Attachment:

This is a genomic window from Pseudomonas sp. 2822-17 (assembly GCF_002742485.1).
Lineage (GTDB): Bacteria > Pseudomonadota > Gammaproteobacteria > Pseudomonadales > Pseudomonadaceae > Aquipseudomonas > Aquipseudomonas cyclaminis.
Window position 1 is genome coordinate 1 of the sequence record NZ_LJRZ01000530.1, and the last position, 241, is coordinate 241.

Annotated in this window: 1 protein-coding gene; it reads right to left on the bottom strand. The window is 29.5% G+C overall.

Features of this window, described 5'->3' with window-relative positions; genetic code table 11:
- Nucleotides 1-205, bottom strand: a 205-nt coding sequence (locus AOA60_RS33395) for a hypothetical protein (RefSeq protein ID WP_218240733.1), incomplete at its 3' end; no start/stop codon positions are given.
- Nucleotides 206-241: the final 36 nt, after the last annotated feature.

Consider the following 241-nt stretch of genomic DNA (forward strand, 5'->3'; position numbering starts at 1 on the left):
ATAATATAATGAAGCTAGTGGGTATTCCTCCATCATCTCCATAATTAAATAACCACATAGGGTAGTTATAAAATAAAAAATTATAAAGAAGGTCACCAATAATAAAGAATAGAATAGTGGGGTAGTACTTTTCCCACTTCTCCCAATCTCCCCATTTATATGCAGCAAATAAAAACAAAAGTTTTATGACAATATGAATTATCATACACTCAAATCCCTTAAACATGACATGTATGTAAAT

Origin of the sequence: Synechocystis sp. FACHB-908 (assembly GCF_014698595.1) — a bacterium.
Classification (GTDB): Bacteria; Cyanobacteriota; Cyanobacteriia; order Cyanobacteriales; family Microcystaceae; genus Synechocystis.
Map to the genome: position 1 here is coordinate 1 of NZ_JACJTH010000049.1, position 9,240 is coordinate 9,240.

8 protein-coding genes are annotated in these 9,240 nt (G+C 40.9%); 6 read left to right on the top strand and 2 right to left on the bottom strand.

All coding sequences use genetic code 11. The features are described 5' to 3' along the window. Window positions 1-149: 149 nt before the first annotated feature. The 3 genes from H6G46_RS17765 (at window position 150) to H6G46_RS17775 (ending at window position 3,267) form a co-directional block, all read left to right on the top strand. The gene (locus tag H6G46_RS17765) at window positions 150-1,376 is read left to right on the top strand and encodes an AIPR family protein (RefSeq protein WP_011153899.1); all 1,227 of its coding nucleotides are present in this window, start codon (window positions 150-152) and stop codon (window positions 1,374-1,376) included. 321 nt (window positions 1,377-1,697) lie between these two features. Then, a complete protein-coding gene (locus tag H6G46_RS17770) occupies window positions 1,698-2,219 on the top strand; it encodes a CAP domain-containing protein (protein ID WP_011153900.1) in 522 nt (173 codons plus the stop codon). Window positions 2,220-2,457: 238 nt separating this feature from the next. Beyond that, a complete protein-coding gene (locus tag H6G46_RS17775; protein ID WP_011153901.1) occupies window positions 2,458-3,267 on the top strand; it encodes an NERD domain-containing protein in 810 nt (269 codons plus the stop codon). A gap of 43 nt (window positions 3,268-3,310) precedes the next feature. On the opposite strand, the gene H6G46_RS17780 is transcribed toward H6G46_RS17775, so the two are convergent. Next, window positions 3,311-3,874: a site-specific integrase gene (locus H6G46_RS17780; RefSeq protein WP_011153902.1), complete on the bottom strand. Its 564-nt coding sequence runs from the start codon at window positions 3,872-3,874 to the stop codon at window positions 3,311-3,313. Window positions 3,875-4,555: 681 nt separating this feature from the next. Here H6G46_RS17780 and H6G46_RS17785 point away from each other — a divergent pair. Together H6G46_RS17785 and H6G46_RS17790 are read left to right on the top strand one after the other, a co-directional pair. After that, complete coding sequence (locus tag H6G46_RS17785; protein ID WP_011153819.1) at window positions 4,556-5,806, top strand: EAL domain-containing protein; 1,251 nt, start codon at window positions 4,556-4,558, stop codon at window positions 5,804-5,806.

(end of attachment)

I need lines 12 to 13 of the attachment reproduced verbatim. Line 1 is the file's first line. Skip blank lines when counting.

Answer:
Map to the genome: position 1 here is coordinate 1 of NZ_JACJTH010000049.1, position 9,240 is coordinate 9,240.

8 protein-coding genes are annotated in these 9,240 nt (G+C 40.9%); 6 read left to right on the top strand and 2 right to left on the bottom strand.